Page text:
I am trying hard to be rational, logic, sane and non-emotional.  I try to block all of the sad thoughts.  I try to put myself in control mode and think happy thoughts.

But just in case I am not successful, I will announce to you now…

My red eyes and sniffling nose is because I have bad allergies.
And I have lots of headaches these days.

Gonna Miss You

On the Wednesday morning after my husband had died on Saturday, I woke up at 6 am. It was a very quiet morning and the lake was as smooth as glass.  For a skiing family, this is a call to get out on the lake.  I looked at the dock and as I expected the ski boat was gone.  They were out there taking advantage of the beautiful day.

So I went downstairs, brewed a cup of coffee and stepped out on the porch.  In three steps I realized that something was wrong.  It was deathly quiet.  The usual sound of this porch is a constant chatter of song birds, the whirling of the humming birds up to the feeders as they fight each other for territory and the movement and chirps of the squirrels as they play tag with each other in the trees as children would on a playground. On this morning, none of these sounds were there.

It is always a symphony of blended voices of nature, harmonizing and producing a cacophony of interesting music. They chirp and call out and respond in the many pitches of the loud, soft, high and low sounds of the natural beings in the yard.  This day, none of them were singing.  None of them were playing.  None of them were scurrying or flying or fussing or discussing as they usually do.  It was quiet.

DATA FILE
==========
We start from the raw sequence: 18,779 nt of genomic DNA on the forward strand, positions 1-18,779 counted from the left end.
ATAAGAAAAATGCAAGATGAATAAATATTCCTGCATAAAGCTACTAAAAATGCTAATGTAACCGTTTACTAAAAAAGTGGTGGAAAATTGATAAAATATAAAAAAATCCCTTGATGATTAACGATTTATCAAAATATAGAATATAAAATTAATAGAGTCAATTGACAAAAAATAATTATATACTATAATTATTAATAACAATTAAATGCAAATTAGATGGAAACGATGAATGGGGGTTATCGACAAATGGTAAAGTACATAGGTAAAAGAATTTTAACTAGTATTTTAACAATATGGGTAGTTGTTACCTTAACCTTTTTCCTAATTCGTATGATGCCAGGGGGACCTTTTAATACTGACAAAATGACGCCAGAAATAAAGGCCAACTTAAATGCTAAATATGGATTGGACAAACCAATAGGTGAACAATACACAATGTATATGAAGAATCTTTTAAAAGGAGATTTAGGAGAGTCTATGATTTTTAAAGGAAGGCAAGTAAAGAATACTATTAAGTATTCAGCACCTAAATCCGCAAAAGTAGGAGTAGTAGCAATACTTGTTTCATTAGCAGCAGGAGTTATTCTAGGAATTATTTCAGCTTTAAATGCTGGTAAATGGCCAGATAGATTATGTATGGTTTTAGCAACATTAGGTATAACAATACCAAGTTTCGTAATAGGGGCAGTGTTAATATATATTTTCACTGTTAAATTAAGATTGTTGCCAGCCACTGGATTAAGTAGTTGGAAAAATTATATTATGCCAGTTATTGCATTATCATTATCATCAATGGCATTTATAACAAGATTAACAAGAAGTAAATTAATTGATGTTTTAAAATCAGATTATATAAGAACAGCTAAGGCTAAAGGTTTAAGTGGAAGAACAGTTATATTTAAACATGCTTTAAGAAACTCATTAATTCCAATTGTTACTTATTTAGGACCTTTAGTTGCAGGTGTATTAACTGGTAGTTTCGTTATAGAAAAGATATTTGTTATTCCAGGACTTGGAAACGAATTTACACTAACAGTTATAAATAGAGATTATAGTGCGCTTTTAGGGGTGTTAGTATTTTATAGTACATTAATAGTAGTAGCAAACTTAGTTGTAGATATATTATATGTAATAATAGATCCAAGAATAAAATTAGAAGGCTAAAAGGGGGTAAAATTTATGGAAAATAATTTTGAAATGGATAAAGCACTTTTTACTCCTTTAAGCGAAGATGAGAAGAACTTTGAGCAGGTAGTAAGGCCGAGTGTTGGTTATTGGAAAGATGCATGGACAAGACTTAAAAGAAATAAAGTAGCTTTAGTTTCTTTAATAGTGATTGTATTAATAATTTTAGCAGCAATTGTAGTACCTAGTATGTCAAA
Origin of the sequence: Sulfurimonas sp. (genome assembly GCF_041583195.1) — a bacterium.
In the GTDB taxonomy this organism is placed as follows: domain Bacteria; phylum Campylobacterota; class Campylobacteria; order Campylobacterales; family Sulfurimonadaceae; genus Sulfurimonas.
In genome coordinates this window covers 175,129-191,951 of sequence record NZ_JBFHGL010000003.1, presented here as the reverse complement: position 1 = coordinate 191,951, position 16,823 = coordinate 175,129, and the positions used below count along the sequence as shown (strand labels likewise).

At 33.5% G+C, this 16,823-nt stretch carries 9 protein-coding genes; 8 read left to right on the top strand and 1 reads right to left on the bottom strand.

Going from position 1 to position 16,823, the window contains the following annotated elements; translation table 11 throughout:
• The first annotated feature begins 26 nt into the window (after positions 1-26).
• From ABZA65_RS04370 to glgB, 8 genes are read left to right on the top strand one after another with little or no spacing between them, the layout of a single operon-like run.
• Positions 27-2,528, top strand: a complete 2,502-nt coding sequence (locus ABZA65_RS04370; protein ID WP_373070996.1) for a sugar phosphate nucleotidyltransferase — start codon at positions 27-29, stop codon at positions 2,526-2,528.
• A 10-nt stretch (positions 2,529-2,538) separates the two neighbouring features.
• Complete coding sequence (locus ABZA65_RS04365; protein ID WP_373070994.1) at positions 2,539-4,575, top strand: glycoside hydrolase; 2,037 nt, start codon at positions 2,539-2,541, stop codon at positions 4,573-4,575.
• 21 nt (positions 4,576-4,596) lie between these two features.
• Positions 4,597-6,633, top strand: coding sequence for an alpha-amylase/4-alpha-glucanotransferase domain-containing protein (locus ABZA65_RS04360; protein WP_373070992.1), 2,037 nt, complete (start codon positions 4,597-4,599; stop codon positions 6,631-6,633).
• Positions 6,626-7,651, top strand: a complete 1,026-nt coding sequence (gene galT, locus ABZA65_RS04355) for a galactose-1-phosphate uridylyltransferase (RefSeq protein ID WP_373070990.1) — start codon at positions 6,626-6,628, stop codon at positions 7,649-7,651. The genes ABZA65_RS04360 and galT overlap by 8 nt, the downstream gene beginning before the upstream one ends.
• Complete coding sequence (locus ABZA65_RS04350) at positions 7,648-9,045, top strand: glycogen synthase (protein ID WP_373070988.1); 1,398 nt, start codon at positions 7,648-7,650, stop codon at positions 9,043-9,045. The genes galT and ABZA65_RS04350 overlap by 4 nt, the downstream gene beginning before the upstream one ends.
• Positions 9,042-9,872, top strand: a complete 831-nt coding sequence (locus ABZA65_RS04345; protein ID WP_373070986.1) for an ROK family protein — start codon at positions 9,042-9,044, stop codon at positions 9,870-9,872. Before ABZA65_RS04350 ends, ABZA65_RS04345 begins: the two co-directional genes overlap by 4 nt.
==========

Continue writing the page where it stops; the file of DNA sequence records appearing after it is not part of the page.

Suddenly, I heard a single loud mouth bird.  It was so loud and clear.  It was right there in the tree in front of me.  It said, “I’m gonna miss you, gonna miss you, I’m gonna miss you, gonna miss you.”  I was astounded.  What did the bird say?  It flew from one tree to another, closer to me as I walked to the railing of the porch.

Once again it said, “I’m gonna miss you, gonna miss you, I’m gonna miss you, gonna miss you”.  I looked up to see where it was coming from.  I could not see the bird.  I looked up again and I said, “I’m gonna miss you too.”  I knew without a doubt that God had set this scene up for me.  The sounds of nature had all been silenced so there was no chance that I would miss the message.  The chosen bird had a very loud mouth and I don’t know what it was but the rhythm and the volume has made me decide it was a cardinal.  It was the exact message that I needed to hear.  My husband was well, happy, content and letting me know that he would miss me.